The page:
If payments qualify as alimony, they may be counted as income to the person who receives it and a tax deduction for the person who makes the payment. However, it is important for Kentucky residents to understand that not every payment in a divorce is classified as alimony. For instance, child support payments are not considered income or considered deductible for federal income tax purposes. Payments that are labeled as anything other than alimony are also not alimony for tax purposes.
A payment must be made in the form of cash or something similar like a check or money order. Payments must also be made to a person who is not sharing a household with the payee. The recipient must file their taxes separately from the person who makes the payment. Furthermore, money given to a spouse or former spouse is only alimony if it is made under a separation or divorce agreement or similar agreement.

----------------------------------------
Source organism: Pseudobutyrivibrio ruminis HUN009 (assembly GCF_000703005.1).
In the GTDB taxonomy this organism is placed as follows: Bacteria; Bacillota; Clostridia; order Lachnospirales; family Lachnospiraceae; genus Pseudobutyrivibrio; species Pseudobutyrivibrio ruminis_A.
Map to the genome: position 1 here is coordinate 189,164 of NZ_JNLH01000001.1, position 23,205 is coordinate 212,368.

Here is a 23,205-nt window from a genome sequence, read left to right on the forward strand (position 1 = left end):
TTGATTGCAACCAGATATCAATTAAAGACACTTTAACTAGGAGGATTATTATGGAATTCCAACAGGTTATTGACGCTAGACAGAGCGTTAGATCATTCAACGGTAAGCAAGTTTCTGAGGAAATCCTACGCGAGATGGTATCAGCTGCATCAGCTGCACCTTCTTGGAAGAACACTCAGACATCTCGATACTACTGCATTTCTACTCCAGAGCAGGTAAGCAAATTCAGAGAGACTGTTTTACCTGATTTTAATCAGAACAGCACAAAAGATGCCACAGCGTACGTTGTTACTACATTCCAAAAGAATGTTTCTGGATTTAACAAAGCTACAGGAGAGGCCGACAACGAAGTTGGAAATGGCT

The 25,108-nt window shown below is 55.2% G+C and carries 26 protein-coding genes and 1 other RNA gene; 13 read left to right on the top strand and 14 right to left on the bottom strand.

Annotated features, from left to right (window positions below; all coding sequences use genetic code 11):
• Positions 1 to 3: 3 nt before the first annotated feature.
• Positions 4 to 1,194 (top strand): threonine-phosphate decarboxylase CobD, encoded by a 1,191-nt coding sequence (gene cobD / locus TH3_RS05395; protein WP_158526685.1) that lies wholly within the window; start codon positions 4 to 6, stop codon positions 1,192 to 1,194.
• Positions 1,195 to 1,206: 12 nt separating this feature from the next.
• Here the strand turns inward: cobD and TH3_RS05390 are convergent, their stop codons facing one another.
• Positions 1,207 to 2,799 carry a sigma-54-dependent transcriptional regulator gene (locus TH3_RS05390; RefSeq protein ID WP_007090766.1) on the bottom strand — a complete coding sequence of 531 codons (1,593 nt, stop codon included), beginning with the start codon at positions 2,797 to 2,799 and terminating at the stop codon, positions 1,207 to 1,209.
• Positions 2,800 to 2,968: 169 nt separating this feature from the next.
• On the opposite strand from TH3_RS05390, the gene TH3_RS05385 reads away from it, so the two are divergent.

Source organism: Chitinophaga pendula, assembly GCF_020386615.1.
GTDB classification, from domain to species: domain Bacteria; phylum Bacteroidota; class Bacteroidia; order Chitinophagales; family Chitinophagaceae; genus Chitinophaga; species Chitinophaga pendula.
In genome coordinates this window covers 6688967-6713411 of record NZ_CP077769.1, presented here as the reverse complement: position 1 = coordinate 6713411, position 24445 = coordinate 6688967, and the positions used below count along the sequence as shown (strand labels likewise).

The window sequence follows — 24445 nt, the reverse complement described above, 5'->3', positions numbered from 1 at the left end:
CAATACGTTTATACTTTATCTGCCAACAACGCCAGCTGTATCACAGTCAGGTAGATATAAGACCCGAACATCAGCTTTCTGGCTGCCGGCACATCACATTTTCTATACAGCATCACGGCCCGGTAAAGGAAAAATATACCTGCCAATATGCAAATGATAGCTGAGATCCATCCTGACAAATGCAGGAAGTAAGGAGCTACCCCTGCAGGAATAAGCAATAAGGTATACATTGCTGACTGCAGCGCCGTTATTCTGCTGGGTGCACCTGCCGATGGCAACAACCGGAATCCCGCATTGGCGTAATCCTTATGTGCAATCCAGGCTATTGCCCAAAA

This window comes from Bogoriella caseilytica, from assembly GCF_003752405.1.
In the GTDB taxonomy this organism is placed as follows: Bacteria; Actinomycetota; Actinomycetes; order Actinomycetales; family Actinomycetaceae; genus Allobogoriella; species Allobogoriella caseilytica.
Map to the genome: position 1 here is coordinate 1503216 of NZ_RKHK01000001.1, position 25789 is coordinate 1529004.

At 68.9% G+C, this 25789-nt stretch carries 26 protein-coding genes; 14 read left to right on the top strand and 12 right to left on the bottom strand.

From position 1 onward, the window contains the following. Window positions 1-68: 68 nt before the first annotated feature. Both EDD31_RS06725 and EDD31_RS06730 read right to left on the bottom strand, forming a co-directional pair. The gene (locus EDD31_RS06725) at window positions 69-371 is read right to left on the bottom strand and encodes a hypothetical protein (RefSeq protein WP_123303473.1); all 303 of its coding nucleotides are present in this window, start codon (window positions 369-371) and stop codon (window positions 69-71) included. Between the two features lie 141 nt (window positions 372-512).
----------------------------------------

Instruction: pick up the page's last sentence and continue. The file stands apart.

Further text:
As a general rule, there must be some unambiguous statement saying that a payment is meant to be alimony. If there is no such statement, it may be necessary to look at state law to see if a payment should be labeled as alimony. If state law doesn't provide a clear answer, the payment is generally considered not to be alimony, and it may lose its tax-advantaged status.
Alimony is designed to help a lower-earning spouse make ends meet after a divorce. It may also be used to help a spouse with less money or assets live a lifestyle similar to the one experienced during the marriage. Divorce agreements might use alimony in conjunction with child support payments to meet a child's best interest. An attorney may be helpful in answering questions about this topic.